The stepper motor as shown in FIG. 1 has been simplified to provide a basic general understanding of the construction and operation of stepper motors. Additional information concerning the construction and operation of stepping motors is provided in an article entitled "A Stepping Motor Primer" by Paul Giacomo. The article was published in two parts, the first part appearing in the February 1979 issue of BYTE magazine on pages 90-105 thereof, and the second part appearing in the March 1979 issue of BYTE magazine on pages 142-149 thereof.
In typical prior art brushless stepping motor systems, the commutation logic for changing the magnetic fields of the stator coils is supplied by a digital controller board. In a closed loop system the controller board receives rotor/shaft position and spin direction information from an encoder coupled to the motor shaft. In a typical two-phase shaft encoder, two output signals in the form of square waves having a 90 degree phase difference are provided. Four encoder output states or steps per motor step are thereby provided by the encoder once during each motor step, as shown in Table 1 below. The two encoder output signals are identified as signals PHASE A and PHASE B in Table 1.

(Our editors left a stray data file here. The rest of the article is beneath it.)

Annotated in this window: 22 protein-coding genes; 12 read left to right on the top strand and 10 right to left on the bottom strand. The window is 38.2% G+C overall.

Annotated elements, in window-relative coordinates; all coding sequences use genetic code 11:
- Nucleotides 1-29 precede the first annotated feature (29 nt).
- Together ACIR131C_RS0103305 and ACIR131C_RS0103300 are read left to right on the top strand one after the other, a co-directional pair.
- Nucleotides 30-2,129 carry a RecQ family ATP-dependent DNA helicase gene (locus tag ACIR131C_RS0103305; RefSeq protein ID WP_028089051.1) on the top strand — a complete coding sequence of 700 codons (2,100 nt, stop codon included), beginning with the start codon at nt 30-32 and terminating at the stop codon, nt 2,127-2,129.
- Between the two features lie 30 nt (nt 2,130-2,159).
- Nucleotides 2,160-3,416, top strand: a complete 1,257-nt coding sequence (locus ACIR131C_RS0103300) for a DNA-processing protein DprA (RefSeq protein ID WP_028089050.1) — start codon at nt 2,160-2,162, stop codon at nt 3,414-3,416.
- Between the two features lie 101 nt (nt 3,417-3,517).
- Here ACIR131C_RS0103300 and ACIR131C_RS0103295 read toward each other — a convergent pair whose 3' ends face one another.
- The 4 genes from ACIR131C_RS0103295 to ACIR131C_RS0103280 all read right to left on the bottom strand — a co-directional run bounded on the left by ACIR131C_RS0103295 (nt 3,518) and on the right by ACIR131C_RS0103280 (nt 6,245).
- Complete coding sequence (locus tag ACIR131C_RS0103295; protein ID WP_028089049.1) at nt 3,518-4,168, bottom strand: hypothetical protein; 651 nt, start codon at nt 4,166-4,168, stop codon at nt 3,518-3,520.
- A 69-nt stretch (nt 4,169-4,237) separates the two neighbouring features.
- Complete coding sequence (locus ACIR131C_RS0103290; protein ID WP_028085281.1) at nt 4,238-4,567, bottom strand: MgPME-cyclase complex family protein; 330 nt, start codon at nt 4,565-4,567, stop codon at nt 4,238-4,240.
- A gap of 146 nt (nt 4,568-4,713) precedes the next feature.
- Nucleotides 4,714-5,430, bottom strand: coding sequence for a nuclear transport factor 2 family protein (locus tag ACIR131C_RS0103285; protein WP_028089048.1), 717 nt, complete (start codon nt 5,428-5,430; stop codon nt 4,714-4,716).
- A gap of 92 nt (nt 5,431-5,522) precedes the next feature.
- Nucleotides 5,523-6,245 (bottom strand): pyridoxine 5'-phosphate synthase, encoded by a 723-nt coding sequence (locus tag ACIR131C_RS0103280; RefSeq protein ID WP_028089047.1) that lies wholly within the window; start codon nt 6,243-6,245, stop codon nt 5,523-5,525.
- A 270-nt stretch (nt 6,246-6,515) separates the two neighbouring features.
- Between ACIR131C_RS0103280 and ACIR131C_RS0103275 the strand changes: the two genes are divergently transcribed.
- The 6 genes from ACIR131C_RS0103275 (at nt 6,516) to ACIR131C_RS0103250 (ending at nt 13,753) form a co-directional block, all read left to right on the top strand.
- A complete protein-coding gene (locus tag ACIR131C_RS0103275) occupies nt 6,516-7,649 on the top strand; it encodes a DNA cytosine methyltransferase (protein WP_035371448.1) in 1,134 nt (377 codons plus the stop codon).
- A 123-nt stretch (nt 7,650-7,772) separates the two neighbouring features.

TABLE 1______________________________________Encoder States per Motor StepEncoderOutput State PHASE A PHASE B______________________________________1 0 02 0 13 1 14 1 0______________________________________
The commutation logic determines shaft position, shaft rotation and direction of rotation from the encoder output signals and signal states. The number of edges in the square waves are indicative of angular increments of rotation of the shaft and rotor; one encoder phase, i.e. the sequence of four states shown above, corresponding to one motor step. Direction of rotation can be determined from the phase relationship between the two encoder output signals. In the closed-loop system described above, positioning error for the motor shaft resulting from encoder misalignment can not exceed the size of the encoder step, i.e., 1/4 of a motor step.
FIG. 3A shows a graph of the motor torque T versus the motor shaft angle A. In general, the motor torque varies according to a sinusoidal function dependent upon the rotor position. This relationship can be expressed in equation form as follows:
T=k*I* sin (A) EQN 1